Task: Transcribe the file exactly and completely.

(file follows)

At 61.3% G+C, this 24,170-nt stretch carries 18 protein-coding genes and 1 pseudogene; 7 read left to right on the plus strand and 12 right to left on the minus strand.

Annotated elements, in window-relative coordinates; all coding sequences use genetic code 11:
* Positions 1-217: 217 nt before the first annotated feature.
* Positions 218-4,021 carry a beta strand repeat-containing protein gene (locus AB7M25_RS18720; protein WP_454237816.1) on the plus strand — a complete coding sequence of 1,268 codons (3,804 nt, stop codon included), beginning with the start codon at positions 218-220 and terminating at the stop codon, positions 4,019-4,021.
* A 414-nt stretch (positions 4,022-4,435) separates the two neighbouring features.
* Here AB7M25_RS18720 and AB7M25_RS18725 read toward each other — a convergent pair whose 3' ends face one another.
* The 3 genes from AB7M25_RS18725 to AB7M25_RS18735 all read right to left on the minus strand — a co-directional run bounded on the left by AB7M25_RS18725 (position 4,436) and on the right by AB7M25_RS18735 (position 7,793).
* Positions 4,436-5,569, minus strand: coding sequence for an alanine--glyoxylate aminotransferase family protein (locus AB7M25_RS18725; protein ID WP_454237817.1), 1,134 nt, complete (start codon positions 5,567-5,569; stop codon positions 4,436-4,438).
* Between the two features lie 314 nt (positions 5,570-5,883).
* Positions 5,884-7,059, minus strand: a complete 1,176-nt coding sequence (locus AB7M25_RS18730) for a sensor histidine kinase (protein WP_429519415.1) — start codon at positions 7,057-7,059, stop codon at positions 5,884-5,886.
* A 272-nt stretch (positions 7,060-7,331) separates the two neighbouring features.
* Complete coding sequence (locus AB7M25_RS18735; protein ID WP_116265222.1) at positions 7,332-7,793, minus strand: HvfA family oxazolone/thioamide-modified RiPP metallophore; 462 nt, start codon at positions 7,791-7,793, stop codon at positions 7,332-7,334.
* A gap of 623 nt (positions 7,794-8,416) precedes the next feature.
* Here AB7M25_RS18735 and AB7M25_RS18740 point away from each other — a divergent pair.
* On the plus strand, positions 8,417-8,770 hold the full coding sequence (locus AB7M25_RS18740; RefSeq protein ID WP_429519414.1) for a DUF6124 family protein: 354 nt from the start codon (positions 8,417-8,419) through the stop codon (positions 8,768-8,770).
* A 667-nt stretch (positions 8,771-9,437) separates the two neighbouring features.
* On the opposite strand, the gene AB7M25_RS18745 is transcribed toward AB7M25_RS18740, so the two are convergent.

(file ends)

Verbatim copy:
At 61.3% G+C, this 24,170-nt stretch carries 18 protein-coding genes and 1 pseudogene; 7 read left to right on the plus strand and 12 right to left on the minus strand.

Annotated elements, in window-relative coordinates; all coding sequences use genetic code 11:
* Positions 1-217: 217 nt before the first annotated feature.
* Positions 218-4,021 carry a beta strand repeat-containing protein gene (locus AB7M25_RS18720; protein WP_454237816.1) on the plus strand — a complete coding sequence of 1,268 codons (3,804 nt, stop codon included), beginning with the start codon at positions 218-220 and terminating at the stop codon, positions 4,019-4,021.
* A 414-nt stretch (positions 4,022-4,435) separates the two neighbouring features.
* Here AB7M25_RS18720 and AB7M25_RS18725 read toward each other — a convergent pair whose 3' ends face one another.
* The 3 genes from AB7M25_RS18725 to AB7M25_RS18735 all read right to left on the minus strand — a co-directional run bounded on the left by AB7M25_RS18725 (position 4,436) and on the right by AB7M25_RS18735 (position 7,793).
* Positions 4,436-5,569, minus strand: coding sequence for an alanine--glyoxylate aminotransferase family protein (locus AB7M25_RS18725; protein ID WP_454237817.1), 1,134 nt, complete (start codon positions 5,567-5,569; stop codon positions 4,436-4,438).
* Between the two features lie 314 nt (positions 5,570-5,883).
* Positions 5,884-7,059, minus strand: a complete 1,176-nt coding sequence (locus AB7M25_RS18730) for a sensor histidine kinase (protein WP_429519415.1) — start codon at positions 7,057-7,059, stop codon at positions 5,884-5,886.
* A 272-nt stretch (positions 7,060-7,331) separates the two neighbouring features.
* Complete coding sequence (locus AB7M25_RS18735; protein ID WP_116265222.1) at positions 7,332-7,793, minus strand: HvfA family oxazolone/thioamide-modified RiPP metallophore; 462 nt, start codon at positions 7,791-7,793, stop codon at positions 7,332-7,334.
* A gap of 623 nt (positions 7,794-8,416) precedes the next feature.
* Here AB7M25_RS18735 and AB7M25_RS18740 point away from each other — a divergent pair.
* On the plus strand, positions 8,417-8,770 hold the full coding sequence (locus AB7M25_RS18740; RefSeq protein ID WP_429519414.1) for a DUF6124 family protein: 354 nt from the start codon (positions 8,417-8,419) through the stop codon (positions 8,768-8,770).
* A 667-nt stretch (positions 8,771-9,437) separates the two neighbouring features.
* On the opposite strand, the gene AB7M25_RS18745 is transcribed toward AB7M25_RS18740, so the two are convergent.